or co-op·er·ate


verb (used without object), co·op·er·at·ed, co·op·er·at·ing.

to work or act together or jointly for a common purpose or benefit.
to work or act with another or other persons willingly and agreeably.
to practice economic cooperation.

Origin of cooperate

1595–1605; < Late Latin cooperātus past participle of cooperārī to work with. See co-, operate
Related formsco·op·er·a·tor, co-op·er·a·tor, nounun·co·op·er·at·ing, adjective

Synonyms for cooperate Unabridged Based on the Random House Unabridged Dictionary, © Random House, Inc. 2019

Examples from the Web for cooperate

Contemporary Examples of cooperate

Historical Examples of cooperate

  • They could do almost everything except communicate and cooperate.

    The Issahar Artifacts

    Jesse Franklin Bone

  • Now we ought always to cooperate with the lead of the best, which is law.



  • I must really ask you to cooperate; I believe you fully capable.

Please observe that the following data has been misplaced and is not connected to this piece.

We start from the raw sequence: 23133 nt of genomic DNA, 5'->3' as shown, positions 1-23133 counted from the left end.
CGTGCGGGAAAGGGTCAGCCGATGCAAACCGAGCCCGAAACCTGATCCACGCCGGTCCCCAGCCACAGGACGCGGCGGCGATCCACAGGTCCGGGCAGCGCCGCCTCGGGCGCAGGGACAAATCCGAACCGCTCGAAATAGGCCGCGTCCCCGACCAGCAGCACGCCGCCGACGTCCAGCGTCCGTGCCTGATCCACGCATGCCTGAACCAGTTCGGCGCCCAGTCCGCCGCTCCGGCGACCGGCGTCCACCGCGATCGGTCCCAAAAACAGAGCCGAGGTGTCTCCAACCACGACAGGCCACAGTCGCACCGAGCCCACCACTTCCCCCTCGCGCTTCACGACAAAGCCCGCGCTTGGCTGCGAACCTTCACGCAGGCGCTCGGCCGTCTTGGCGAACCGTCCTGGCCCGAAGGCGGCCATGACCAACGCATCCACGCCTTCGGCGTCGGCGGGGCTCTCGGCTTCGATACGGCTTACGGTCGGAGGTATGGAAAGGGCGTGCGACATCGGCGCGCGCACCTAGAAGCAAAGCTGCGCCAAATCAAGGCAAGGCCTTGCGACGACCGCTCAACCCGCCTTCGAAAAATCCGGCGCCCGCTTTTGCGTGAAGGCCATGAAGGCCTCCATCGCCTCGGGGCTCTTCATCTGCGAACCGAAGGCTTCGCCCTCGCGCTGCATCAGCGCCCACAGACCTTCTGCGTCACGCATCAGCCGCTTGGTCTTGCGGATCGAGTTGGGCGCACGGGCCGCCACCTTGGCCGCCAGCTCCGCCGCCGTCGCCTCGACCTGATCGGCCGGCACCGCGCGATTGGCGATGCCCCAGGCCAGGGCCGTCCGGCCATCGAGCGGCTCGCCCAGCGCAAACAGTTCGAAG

• I would like you to cooperate fully with Mr. Beardsley's line of approach.

  • Tell how a scout may cooperate with the board of health in preventing disease.

    Boy Scouts Handbook

    Boy Scouts of America

British Dictionary definitions for cooperate



verb (intr)

to work or act together
to be of assistance or be willing to assist
economics (of firms, workers, consumers, etc) to engage in economic cooperation
Derived Formscooperator or co-operator, noun

Word Origin for cooperate

C17: from Late Latin cooperārī to work with, combine, from Latin operārī to work
Collins English Dictionary - Complete & Unabridged 2012 Digital Edition © William Collins Sons & Co. Ltd. 1979, 1986 © HarperCollins Publishers 1998, 2000, 2003, 2005, 2006, 2007, 2009, 2012

Word Origin and History for cooperate

also co-operate, c.1600, from Late Latin cooperatus, past participle of cooperari "to work together with" (see cooperation). Related: Cooperated; cooperating.

Online Etymology Dictionary, © 2010 Douglas Harper